Breaking away from corporate HR has brought to light why many HR shops struggle. No plan of attack. My reflection over my corporate career is limited to the six roles I’ve held, the conversations I’ve had with HR leaders networking and training and now my 18 months of independently connecting with business leaders. It seems to be endemic.
I wonder why this is as my HR colleagues and smart, driven and well meaning. What ails the HR function? No plan of attack.
Yes, there are lots of plans. Most suffer from following the pack and not customizing best practices to solve the organization’s people challenges and problems.
How do you know if the function doesn’t have a plan of attack? It is characterized by:
No clear reason why HR exists.
No sustainable HR solutions.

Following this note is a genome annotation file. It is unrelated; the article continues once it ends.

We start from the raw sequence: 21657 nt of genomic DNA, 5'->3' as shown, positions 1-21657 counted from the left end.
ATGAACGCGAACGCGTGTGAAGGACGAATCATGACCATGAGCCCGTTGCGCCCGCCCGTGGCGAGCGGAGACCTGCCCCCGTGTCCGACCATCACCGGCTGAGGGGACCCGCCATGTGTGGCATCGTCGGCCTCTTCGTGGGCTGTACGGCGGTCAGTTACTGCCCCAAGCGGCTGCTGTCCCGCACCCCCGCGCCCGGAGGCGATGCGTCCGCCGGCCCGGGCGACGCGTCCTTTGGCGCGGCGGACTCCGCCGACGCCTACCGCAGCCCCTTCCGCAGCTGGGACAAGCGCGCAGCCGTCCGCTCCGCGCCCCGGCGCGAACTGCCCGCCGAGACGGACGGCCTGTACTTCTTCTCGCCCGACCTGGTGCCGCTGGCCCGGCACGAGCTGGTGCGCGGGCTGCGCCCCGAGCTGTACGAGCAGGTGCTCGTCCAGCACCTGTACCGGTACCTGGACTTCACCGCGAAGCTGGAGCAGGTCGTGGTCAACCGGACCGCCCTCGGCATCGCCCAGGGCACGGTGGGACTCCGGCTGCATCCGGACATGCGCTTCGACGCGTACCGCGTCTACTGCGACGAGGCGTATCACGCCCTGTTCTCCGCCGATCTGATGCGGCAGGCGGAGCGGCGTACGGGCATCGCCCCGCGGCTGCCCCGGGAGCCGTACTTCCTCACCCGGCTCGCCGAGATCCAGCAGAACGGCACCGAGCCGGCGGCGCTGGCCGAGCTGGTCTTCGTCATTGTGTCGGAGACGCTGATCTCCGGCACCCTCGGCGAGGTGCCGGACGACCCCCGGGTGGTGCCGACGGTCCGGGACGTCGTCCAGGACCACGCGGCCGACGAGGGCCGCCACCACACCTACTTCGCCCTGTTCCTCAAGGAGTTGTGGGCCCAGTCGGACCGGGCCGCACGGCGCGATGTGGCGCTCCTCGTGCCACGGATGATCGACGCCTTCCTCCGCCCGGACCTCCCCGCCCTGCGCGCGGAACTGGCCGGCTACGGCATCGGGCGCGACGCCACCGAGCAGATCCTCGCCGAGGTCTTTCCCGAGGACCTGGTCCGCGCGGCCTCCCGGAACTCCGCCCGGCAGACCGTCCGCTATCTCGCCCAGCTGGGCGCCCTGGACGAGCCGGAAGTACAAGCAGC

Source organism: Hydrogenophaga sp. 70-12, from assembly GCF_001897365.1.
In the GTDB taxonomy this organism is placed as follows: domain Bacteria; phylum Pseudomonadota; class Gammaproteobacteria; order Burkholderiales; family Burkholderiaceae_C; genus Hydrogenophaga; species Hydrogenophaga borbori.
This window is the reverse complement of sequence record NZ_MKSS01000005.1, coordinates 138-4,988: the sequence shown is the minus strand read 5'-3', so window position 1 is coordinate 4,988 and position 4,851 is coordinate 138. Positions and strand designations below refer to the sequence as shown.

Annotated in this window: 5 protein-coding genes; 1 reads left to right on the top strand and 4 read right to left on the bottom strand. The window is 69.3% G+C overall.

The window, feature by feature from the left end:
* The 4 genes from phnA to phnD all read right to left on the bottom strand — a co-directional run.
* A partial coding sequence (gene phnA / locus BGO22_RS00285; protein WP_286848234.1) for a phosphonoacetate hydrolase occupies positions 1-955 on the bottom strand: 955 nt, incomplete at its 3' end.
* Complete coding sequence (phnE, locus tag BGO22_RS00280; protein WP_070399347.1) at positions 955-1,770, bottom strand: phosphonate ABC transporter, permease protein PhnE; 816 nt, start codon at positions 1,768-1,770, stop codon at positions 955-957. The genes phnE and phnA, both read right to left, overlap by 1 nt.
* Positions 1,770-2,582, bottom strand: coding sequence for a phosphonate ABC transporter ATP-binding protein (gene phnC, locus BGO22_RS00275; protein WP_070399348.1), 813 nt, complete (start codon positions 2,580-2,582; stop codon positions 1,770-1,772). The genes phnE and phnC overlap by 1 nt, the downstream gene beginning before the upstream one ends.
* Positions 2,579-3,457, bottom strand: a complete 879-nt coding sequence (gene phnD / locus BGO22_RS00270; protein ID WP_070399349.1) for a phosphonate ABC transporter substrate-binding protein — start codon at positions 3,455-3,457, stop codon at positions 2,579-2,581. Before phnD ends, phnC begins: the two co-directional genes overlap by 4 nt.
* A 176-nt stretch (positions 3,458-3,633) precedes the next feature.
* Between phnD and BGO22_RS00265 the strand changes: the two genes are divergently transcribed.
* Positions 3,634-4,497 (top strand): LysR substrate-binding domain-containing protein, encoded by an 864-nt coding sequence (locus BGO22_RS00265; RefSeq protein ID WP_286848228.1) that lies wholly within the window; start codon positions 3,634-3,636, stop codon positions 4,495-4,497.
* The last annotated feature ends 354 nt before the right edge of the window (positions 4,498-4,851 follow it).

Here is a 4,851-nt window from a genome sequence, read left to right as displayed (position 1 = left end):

Outdated Talent Programs and HR processes.
Archaic skill sets and an inflexible organizational structure.
Lack of alignment with the organization’s strategy.
Lack of confidence in HR – to get things done!
Culture defined in my practice is: Ordinary people getting the right stuff done. It is important for an organization to openly discuss what they want HR to focus on. How does it perform in the nine (9) HR domains of Recruitment, Hiring, On Boarding, Performance and Feedback, Learning and Development, Diversity Equity and Inclusion, Compensation and Benefits, Support of People Leaders, and Employee Relations? What time, resources and results are your organization experiencing in each domain?
By addressing the issue of a missing plan of attack and investing in HR's strategic alignment, organizations can empower their HR departments to be true enablers of success, fostering a culture of ordinary people achieving extraordinary results. The journey to transform the HR function into a strategic partner is a collaborative one, where organizations and HR leaders work hand in hand to unlock the full potential of their workforce and drive lasting positive change within the organization.